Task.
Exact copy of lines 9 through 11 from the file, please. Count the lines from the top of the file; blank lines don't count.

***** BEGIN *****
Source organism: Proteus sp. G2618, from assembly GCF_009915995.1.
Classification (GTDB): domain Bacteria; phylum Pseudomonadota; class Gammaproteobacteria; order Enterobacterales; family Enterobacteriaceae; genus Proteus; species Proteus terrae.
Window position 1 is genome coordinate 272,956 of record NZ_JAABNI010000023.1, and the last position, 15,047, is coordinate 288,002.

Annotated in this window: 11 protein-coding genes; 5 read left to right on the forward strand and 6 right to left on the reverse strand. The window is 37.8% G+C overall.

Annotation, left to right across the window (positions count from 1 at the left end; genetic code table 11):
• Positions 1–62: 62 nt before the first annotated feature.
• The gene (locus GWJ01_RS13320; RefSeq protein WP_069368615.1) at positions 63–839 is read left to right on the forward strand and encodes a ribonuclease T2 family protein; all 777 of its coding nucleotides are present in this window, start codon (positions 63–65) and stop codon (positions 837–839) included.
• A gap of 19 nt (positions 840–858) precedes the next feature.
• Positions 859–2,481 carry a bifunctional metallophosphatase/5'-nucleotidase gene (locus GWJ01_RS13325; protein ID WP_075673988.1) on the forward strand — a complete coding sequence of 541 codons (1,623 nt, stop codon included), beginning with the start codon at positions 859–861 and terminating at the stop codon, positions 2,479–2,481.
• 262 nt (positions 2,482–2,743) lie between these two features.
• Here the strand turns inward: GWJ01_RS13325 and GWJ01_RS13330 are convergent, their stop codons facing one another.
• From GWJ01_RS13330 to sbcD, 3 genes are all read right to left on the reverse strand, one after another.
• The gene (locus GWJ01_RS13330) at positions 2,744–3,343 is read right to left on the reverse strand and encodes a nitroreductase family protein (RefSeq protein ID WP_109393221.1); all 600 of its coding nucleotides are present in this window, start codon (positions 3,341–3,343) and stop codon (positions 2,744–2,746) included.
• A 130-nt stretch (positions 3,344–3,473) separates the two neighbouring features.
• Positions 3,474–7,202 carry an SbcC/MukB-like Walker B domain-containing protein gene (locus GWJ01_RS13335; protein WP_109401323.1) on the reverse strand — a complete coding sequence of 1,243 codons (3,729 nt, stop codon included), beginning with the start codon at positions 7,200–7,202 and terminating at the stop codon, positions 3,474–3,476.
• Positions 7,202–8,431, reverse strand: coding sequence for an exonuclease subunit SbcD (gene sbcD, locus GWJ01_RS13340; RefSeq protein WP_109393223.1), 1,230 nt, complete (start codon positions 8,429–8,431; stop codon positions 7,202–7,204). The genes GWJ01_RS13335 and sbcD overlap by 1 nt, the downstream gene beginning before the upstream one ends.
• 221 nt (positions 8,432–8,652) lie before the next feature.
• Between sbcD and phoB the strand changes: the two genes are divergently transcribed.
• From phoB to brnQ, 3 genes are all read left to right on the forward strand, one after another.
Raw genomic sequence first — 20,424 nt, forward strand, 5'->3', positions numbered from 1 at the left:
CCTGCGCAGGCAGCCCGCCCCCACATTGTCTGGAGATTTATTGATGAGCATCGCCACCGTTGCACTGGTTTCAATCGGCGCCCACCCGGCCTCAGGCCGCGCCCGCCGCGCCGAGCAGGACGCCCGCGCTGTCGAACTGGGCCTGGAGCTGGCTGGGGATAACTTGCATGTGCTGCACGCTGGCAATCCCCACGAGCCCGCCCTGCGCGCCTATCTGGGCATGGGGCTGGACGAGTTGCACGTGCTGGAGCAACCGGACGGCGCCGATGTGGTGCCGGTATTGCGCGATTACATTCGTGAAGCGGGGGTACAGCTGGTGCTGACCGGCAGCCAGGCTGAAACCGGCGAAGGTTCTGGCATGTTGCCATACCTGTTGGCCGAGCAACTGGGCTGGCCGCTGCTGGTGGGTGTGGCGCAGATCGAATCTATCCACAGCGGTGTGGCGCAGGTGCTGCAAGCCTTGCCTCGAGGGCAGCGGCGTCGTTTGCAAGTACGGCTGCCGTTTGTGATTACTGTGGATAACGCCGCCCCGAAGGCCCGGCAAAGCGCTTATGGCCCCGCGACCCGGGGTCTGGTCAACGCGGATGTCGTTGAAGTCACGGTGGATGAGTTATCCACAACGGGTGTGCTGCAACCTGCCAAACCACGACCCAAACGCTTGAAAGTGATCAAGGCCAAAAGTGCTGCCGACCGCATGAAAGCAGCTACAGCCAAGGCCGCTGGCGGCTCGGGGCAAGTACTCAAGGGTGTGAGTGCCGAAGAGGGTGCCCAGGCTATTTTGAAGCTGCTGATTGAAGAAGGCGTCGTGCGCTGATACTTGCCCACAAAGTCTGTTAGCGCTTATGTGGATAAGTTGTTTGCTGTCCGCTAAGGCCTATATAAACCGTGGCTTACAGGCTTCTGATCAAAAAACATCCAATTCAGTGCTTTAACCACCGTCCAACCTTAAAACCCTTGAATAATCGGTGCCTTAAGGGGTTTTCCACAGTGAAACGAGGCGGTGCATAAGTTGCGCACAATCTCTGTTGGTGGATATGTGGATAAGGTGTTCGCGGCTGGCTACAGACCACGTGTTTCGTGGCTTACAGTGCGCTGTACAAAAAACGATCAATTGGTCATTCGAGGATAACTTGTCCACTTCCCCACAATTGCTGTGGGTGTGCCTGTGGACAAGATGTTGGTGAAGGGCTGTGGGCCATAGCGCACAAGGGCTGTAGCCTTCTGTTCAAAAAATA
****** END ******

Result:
• Positions 859–2,481 carry a bifunctional metallophosphatase/5'-nucleotidase gene (locus GWJ01_RS13325; protein ID WP_075673988.1) on the forward strand — a complete coding sequence of 541 codons (1,623 nt, stop codon included), beginning with the start codon at positions 859–861 and terminating at the stop codon, positions 2,479–2,481.
• 262 nt (positions 2,482–2,743) lie between these two features.
• Here the strand turns inward: GWJ01_RS13325 and GWJ01_RS13330 are convergent, their stop codons facing one another.